Jul 13, 2020 11:30 UTC
  • ‘Faced with an assassination similar to Soleimani’s, West would declare war’

A UN special rapporteur, who has raised a firestorm by condemning the assassination of Iranian Lt. General Qassem Soleimani, has once again denounced the United States' sheer disregard for international law.

“It is just violation of every single principle not only governing international law, but governing international relations,” Agnes Callamard, United Nations Special Rapporteur on Extrajudicial, Summary or Arbitrary Executions, told al-Mayadeen in remarks aired on Sunday.

Lt. General Soleimani, the former Commander of the Quds Force of Iran's Islamic Revolution Guards Corps (IRGC), was assassinated in a US airstrike at Baghdad airport on January 3, along with Abu Mahdi al-Muhandis, the Second-in-Command of Iraq’s Popular Mobilization Units (PMU), and a number of their companions.

Both commanders were extremely popular because of playing a key role in eliminating the US-sponsored Daesh terrorist group in the region, particularly in Iraq and Syria.

On Thursday, Callamard provided the UN Human Rights Council with a report on the atrocity, which underlined the “unlawful” nature of the operation because the US had failed to provide evidence of an ongoing or imminent attack against its interests to justify the strike.

In her interview, Callamard repeated that the US has “failed to demonstrate how the strike could match and meet the requirement under the definition ‘self-defense.’”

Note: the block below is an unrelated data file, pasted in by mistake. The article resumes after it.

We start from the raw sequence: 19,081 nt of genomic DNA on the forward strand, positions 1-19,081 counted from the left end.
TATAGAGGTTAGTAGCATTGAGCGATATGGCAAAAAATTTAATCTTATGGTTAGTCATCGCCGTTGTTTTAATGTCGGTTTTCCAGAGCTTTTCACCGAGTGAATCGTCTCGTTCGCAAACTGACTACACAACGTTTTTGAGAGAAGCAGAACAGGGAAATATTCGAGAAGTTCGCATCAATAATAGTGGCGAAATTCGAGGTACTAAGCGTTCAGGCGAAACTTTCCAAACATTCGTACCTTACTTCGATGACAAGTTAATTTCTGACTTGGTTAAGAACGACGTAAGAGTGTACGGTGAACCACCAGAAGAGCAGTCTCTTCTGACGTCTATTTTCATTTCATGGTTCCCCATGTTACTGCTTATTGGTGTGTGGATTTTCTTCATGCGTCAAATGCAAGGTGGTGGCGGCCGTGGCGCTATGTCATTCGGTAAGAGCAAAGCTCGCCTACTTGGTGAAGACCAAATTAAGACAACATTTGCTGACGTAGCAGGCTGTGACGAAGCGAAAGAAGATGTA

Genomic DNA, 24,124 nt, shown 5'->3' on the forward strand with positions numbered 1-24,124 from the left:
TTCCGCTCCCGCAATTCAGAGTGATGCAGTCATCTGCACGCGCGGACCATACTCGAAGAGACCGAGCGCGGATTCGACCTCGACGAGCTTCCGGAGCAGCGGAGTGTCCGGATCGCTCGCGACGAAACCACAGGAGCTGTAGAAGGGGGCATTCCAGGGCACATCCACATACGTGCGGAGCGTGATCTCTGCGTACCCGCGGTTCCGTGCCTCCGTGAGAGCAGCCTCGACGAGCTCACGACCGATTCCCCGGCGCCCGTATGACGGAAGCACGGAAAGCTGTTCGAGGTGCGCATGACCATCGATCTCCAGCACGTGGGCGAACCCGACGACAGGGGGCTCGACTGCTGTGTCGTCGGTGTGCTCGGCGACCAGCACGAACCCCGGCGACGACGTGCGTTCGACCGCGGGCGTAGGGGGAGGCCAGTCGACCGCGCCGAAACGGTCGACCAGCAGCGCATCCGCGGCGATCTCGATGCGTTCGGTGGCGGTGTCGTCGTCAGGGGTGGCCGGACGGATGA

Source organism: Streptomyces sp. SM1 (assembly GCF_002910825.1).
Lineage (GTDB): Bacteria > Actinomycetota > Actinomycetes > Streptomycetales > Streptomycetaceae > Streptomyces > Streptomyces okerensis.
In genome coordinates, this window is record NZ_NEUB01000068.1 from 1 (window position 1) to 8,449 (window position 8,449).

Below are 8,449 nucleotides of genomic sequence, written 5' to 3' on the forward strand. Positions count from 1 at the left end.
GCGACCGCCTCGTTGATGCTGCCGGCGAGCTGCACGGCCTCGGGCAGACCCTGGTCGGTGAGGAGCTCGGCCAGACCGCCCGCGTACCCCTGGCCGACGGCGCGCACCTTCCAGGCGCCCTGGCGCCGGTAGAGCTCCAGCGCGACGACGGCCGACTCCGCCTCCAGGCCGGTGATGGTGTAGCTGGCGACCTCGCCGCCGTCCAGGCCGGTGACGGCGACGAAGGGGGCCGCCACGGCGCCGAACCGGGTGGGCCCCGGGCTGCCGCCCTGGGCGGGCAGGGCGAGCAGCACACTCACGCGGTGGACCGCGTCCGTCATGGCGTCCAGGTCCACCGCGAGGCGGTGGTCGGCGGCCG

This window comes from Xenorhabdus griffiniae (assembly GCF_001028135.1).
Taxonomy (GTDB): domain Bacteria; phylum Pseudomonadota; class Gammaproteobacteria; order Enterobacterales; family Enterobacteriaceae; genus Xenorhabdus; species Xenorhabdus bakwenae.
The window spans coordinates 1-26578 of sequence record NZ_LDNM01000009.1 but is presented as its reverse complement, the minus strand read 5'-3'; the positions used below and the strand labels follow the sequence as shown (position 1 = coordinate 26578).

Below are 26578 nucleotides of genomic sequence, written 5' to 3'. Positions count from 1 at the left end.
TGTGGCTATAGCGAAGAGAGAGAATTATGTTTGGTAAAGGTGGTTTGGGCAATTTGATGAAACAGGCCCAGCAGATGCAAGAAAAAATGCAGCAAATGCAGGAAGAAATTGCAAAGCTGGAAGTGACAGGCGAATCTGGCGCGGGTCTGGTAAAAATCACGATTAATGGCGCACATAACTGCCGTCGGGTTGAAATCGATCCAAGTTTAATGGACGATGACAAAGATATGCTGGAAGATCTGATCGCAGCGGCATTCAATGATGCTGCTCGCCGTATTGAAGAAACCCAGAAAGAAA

“I should add that what they have done is part of an evolution that has been worrying me and many others for a number of years now,” she added.

The UN official explained how the US has falsely tried to rationalize such acts of aggression.

In response to the assassination, the IRGC fired volleys of ballistic missiles at a US air base in Iraq on January 8. Iran has also issued an arrest warrant and asked Interpol for help in detaining US President Donald Trump, who ordered the assassination, and several other US military and political leaders behind the strike.

Had an official “from a so-called ‘democratic’ Western country” been targeted in such a manner, that country would have considered the attack “as an act of aggression and as declaration of war,” Callamard said. 

She recalled how the aftermath of the strike featured a flurry of diplomatic efforts at avoiding the exacerbation of the already dire situation brought about by the assassination, “because everyone understood that we were on the brink of something extremely serious”.

ME

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